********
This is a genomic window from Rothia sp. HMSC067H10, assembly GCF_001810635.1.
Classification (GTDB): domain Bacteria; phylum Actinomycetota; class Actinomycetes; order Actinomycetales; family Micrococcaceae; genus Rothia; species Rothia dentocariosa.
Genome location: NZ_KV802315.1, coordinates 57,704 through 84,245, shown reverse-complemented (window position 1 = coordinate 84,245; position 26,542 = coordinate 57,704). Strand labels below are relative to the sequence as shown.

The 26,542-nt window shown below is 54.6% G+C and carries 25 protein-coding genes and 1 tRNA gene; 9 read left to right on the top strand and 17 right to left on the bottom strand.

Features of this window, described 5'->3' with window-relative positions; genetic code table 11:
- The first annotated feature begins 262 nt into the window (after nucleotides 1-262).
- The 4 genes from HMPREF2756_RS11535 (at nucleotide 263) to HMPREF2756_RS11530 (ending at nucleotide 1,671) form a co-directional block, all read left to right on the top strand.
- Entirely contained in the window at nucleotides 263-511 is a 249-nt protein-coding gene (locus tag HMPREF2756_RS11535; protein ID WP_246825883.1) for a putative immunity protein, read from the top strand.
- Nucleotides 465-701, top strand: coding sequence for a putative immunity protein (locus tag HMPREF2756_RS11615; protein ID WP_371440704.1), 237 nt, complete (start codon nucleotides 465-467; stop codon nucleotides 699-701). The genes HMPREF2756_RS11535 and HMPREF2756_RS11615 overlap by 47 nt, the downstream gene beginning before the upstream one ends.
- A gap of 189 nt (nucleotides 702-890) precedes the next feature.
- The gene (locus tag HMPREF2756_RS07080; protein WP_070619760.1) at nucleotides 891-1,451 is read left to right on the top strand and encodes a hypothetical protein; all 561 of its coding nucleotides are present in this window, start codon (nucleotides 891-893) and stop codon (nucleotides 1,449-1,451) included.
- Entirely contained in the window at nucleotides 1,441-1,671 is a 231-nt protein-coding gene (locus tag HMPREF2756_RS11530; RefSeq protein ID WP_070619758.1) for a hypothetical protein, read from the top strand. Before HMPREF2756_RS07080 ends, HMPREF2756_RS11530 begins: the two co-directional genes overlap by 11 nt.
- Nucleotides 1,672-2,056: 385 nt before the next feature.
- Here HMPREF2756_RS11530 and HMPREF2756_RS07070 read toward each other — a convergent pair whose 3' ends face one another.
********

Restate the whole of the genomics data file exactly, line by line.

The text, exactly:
This is a genomic window from Rothia sp. HMSC067H10, assembly GCF_001810635.1.
Classification (GTDB): domain Bacteria; phylum Actinomycetota; class Actinomycetes; order Actinomycetales; family Micrococcaceae; genus Rothia; species Rothia dentocariosa.
Genome location: NZ_KV802315.1, coordinates 57,704 through 84,245, shown reverse-complemented (window position 1 = coordinate 84,245; position 26,542 = coordinate 57,704). Strand labels below are relative to the sequence as shown.

The 26,542-nt window shown below is 54.6% G+C and carries 25 protein-coding genes and 1 tRNA gene; 9 read left to right on the top strand and 17 right to left on the bottom strand.

Features of this window, described 5'->3' with window-relative positions; genetic code table 11:
- The first annotated feature begins 262 nt into the window (after nucleotides 1-262).
- The 4 genes from HMPREF2756_RS11535 (at nucleotide 263) to HMPREF2756_RS11530 (ending at nucleotide 1,671) form a co-directional block, all read left to right on the top strand.
- Entirely contained in the window at nucleotides 263-511 is a 249-nt protein-coding gene (locus tag HMPREF2756_RS11535; protein ID WP_246825883.1) for a putative immunity protein, read from the top strand.
- Nucleotides 465-701, top strand: coding sequence for a putative immunity protein (locus tag HMPREF2756_RS11615; protein ID WP_371440704.1), 237 nt, complete (start codon nucleotides 465-467; stop codon nucleotides 699-701). The genes HMPREF2756_RS11535 and HMPREF2756_RS11615 overlap by 47 nt, the downstream gene beginning before the upstream one ends.
- A gap of 189 nt (nucleotides 702-890) precedes the next feature.
- The gene (locus tag HMPREF2756_RS07080; protein WP_070619760.1) at nucleotides 891-1,451 is read left to right on the top strand and encodes a hypothetical protein; all 561 of its coding nucleotides are present in this window, start codon (nucleotides 891-893) and stop codon (nucleotides 1,449-1,451) included.
- Entirely contained in the window at nucleotides 1,441-1,671 is a 231-nt protein-coding gene (locus tag HMPREF2756_RS11530; RefSeq protein ID WP_070619758.1) for a hypothetical protein, read from the top strand. Before HMPREF2756_RS07080 ends, HMPREF2756_RS11530 begins: the two co-directional genes overlap by 11 nt.
- Nucleotides 1,672-2,056: 385 nt before the next feature.
- Here HMPREF2756_RS11530 and HMPREF2756_RS07070 read toward each other — a convergent pair whose 3' ends face one another.